Inline Heaters

Inline heaters, sometimes referred to as circulation heaters are often used to heat hazardous fluids and liquids. Specifically, they are used when the fluid being heated is part of a larger, on going process (not being stored). Wattco Skid Circulation Heater The workings of an inline heater aren’t as complex as they may seem at first instance. Simply put, inline heaters make sure that the electrical power transfers, as heat, into the target fluid.

Characteristics of Inline Heaters

Inline heaters have several key characteristics including:

  • They are efficient in their transfer of heat, wasting very little or no heat
  • They are easy to install and considerably hassle-free in terms of maintenance
  • The technical prowess of the inline heaters means that they are capable of integrating with even the most modern industrial piping technology standards today.

Applications

There are many types of applications for inline heaters. The leading uses are to process substances such as steam, water, and waste oil and control their temperatures. Heaters help to regulate fluids and maintain their viscosity.

Maintaining fluid viscosity is an important aspect, especially because a liquid with a less than ideal viscosity will gradually slow down the overall processing time. To make sure such a delay does not occur, inline heaters serve to heat the liquid to maintain viscosity at an appropriate temperature. The most common industries that uses inline heaters are the oil and gas and power generation industries. This is because the cost of a delay in their processes can be enormous.

The Structure

An inline heaters structure is slightly different from that of a normal heater due to the addition of several types of technologies. The heater consists of a metallic chamber with an anti-corrosion coating covering the immersion heater. The reason for such a casing is to avoid as much heat loss as possible in order to increase efficiency. In a competitive environment, heat loss will not only hurt the overall process, but it will also cause unnecessary operational expenses.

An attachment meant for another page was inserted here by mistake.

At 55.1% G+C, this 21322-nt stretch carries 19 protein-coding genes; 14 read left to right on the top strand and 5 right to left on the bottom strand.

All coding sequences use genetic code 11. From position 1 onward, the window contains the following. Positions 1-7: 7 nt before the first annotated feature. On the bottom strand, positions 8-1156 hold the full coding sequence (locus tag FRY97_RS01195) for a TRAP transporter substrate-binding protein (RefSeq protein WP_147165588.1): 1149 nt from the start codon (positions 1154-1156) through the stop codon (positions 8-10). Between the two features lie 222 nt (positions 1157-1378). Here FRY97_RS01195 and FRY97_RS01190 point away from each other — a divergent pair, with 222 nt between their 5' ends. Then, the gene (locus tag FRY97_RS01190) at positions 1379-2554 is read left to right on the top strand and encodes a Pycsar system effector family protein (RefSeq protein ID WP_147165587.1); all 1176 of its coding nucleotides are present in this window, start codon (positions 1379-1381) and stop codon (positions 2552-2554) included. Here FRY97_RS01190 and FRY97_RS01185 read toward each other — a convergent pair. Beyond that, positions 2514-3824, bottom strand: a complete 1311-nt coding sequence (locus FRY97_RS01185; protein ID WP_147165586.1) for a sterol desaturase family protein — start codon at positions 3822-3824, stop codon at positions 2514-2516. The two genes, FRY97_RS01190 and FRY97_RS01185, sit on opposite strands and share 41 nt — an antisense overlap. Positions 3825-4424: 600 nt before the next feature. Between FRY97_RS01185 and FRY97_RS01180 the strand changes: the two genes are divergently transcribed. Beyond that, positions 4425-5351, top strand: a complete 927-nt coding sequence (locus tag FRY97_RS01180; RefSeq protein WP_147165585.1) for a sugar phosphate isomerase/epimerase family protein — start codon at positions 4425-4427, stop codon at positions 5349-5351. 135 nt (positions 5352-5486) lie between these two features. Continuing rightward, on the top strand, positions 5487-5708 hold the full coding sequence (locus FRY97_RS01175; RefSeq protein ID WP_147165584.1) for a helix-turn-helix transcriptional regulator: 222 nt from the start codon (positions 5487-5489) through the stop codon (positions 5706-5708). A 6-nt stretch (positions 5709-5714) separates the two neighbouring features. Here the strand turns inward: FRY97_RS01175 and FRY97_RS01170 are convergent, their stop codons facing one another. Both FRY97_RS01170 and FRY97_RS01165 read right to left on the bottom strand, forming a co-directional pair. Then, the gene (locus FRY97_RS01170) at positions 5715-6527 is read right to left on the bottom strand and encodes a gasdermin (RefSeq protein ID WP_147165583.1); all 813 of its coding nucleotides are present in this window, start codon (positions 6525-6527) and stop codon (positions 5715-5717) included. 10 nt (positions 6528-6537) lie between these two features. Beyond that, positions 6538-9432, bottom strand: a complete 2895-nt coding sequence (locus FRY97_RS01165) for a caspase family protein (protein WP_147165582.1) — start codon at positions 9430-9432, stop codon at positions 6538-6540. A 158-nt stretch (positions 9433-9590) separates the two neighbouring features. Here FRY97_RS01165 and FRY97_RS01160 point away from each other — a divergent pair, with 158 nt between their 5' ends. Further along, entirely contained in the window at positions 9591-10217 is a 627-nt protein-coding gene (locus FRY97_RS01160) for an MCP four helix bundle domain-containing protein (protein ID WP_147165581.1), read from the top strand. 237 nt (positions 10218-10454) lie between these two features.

Latest blogs

Common Industries that Wattco works with

Case Studies View All

Why is Mineral Oil Used in Thermal Heaters?
Thermal heaters, also known as thermal fluid heaters, employ the use of a thermal liquid such as wat...
Read More..

What to Use When Heating Wax
SituationA popular chemical compound that often requires heating is wax, which is an organic compoun...
Read More..

What is Passivation? Why do We Need to Passivate Flanged Heaters?
  Most of the parts of flanged heaters are made of stainless steel—an alloy that is mainly compri...
Read More..

What is a Digital Controller?
Control panels are essential elements of any electrical device. Control panels are especially i...
Read More..

Vegetable Oil Heating
Food Industries and Vegetable Oil Viscosity In Cleveland Ohio, a large food manufacturer called WATT...
Read More..

Wattco News View All

Advantages of Electric Process Heaters
Electric process heaters are essential to some of the largest and most important global industries. ...
Read More..

Hot Oil Heating vs Steam Boiler Systems for Tank Heating
There is a big increase in demand for electric circulation heaters. Yet, for tank heaters, steam boi...
Read More..

Chemical Heating Using Flanged Heaters and Digital Temperature Controls
Process heating is an integral part of the manufacture of many consumer and industrial products such...
Read More..

Top 7 Most Useful Features of Circulation Immersion Heaters
Circulation immersion heaters are a special type of industrial heater that contain packaged units de...
Read More..

Selecting A Circulation Heater For Biodiesel Manufacturing
Alternative and environmentally conscious energy sources are a growth industry. And that’s not jus...
Read More..

Most Popular Blogs View All